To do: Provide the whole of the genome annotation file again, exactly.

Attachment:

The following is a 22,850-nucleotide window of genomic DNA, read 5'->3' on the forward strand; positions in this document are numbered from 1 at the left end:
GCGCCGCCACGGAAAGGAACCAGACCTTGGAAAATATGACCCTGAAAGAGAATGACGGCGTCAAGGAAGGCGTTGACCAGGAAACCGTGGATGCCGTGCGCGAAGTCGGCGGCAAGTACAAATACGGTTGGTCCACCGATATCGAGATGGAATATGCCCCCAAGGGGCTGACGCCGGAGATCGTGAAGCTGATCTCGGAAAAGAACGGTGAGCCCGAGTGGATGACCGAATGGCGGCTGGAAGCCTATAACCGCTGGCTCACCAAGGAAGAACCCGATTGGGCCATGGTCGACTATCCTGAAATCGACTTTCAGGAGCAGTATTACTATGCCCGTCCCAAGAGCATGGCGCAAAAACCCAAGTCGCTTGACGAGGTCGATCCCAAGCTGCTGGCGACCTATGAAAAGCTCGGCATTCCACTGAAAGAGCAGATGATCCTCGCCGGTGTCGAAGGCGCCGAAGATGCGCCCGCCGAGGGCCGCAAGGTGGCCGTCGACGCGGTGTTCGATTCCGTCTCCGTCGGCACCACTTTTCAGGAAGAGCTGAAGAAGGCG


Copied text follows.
The following is a 22,850-nucleotide window of genomic DNA, read 5'->3' on the forward strand; positions in this document are numbered from 1 at the left end:
GCGCCGCCACGGAAAGGAACCAGACCTTGGAAAATATGACCCTGAAAGAGAATGACGGCGTCAAGGAAGGCGTTGACCAGGAAACCGTGGATGCCGTGCGCGAAGTCGGCGGCAAGTACAAATACGGTTGGTCCACCGATATCGAGATGGAATATGCCCCCAAGGGGCTGACGCCGGAGATCGTGAAGCTGATCTCGGAAAAGAACGGTGAGCCCGAGTGGATGACCGAATGGCGGCTGGAAGCCTATAACCGCTGGCTCACCAAGGAAGAACCCGATTGGGCCATGGTCGACTATCCTGAAATCGACTTTCAGGAGCAGTATTACTATGCCCGTCCCAAGAGCATGGCGCAAAAACCCAAGTCGCTTGACGAGGTCGATCCCAAGCTGCTGGCGACCTATGAAAAGCTCGGCATTCCACTGAAAGAGCAGATGATCCTCGCCGGTGTCGAAGGCGCCGAAGATGCGCCCGCCGAGGGCCGCAAGGTGGCCGTCGACGCGGTGTTCGATTCCGTCTCCGTCGGCACCACTTTTCAGGAAGAGCTGAAGAAGGCG